What Cannabis Actually Does to Your Brain?
Scientists at Osaka University found out, that the body’s own cannabinoids, called endocannabinoids, play a very important role in regulating the formation of brain connections. Smoking marijuana whilst the brain is still developing, can interfere with this process. The study, published in the Journal of Neuroscience, analyzes potential dangers associated with the regular use of cannabis during brain development, and clarifies the long-term mystery of how neural circuits are created.
How the brain works?
Researchers have known for some time that when a brain is maturing, it undergoes major structural changes. During the formative period, the number and arrangement of brain connections, called synapses, are remodeled. The neural process occurs in two phases. The first includes the formation and strengthening of new synapses, while the other is characterized by synaptic pruning, which means the unnecessary brain connections are erased to streamline neural circuits.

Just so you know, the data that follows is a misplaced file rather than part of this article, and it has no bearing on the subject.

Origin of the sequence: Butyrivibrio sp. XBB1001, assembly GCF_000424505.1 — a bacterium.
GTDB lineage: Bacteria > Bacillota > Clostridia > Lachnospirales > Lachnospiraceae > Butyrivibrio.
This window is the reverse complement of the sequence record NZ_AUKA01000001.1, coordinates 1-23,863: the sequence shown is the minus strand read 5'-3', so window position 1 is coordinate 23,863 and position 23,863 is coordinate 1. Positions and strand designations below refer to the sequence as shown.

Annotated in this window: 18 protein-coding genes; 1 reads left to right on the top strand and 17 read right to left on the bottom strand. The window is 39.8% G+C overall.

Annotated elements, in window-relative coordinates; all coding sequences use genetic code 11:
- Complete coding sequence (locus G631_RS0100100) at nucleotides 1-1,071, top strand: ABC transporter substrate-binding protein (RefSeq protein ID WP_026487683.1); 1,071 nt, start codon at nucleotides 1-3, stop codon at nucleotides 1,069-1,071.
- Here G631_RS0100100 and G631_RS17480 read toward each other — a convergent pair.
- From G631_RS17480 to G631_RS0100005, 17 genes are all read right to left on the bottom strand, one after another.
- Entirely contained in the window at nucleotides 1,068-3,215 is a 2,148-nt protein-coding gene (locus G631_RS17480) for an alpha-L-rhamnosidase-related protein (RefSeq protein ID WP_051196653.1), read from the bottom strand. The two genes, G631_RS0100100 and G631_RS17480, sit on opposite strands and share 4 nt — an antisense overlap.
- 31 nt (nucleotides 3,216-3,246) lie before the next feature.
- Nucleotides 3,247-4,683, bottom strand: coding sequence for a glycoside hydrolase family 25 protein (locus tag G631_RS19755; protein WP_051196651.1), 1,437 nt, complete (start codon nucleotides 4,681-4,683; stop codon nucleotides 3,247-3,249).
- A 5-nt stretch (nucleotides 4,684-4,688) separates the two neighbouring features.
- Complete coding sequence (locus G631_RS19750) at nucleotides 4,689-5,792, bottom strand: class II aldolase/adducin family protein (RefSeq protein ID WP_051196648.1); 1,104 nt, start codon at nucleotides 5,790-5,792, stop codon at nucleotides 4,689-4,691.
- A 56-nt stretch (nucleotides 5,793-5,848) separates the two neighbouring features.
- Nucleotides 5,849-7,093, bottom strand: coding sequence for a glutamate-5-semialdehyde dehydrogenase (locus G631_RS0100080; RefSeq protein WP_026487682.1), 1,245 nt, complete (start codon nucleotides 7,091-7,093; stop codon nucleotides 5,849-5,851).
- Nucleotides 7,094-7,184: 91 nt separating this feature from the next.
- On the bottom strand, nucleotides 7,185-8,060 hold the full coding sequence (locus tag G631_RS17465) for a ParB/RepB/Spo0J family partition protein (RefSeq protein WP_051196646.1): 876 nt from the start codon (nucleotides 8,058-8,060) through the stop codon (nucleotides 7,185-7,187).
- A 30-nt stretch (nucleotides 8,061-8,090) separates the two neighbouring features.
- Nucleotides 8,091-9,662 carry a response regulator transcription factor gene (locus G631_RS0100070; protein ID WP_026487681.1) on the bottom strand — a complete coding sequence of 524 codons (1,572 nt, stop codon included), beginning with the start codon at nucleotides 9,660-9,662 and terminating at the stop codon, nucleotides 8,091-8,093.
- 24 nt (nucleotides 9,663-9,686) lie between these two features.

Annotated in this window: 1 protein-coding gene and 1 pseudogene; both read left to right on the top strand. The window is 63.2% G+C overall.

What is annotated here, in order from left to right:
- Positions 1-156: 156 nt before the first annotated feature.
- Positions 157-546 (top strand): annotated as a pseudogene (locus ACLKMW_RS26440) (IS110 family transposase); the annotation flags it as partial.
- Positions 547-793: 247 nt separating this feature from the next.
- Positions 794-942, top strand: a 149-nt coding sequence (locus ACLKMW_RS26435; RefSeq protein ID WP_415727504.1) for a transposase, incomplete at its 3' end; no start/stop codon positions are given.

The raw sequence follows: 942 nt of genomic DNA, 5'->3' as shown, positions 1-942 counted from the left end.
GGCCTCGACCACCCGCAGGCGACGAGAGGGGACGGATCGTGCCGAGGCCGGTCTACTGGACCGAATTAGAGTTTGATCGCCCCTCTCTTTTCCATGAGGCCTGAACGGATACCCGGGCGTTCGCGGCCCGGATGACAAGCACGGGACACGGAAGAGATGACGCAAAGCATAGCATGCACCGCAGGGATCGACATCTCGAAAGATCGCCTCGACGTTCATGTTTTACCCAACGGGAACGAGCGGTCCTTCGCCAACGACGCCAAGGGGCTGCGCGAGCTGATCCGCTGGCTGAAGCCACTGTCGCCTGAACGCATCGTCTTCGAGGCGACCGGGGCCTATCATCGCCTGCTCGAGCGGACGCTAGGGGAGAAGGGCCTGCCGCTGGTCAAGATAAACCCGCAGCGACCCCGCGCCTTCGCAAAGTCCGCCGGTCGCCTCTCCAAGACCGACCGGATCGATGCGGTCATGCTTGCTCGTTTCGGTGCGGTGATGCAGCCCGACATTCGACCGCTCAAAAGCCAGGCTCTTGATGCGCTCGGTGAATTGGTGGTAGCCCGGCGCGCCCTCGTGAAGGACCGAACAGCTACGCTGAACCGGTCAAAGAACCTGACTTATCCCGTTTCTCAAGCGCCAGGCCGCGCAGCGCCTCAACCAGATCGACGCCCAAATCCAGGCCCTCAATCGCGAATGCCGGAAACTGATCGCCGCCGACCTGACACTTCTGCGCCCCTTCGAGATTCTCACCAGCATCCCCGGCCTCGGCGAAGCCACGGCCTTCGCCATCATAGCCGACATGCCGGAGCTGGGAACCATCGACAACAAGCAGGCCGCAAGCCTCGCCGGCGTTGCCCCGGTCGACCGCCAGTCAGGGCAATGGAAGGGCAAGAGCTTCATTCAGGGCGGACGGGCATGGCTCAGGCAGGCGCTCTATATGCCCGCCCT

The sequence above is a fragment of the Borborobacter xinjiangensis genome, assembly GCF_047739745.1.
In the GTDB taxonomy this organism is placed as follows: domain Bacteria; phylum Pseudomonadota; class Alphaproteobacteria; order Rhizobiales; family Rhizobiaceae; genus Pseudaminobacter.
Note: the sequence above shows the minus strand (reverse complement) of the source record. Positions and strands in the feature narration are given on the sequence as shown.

Scientists used fluorescent proteins to help them track the brain activity of newborn mice. They focused mainly on the development of thalamocortical axons(TCAs), which are the nerve fibers linking the neurons of the thalamus to those of the cortex.
The research showed that after the new-born TCAs developed to a certain point, new connections stopped occurring and many of them started to prune. Researchers found that the shift coincided with an increase in expression of a type of brain receptor known as type 1 cannabinoid receptors (CB1Rs). These findings suggest that endocannabinoids are involved in stimulating synaptic pruning.
As a control group, they chose mice that had been engineered to lack CB1Rs in this region of the brain. Then they injected their brains with THC — the psychoactive ingredient in cannabis. They discovered that when THC binds to CB1Rs it interferes with the proper formation of synapses.
In humans, synaptic pruning occurs during adolescence, therefore any disruption in the process can lead to cognitive impairment. In conclusion, the research suggests that cannabis abuse during adolescence could prevent the formation of healthy neural circuits.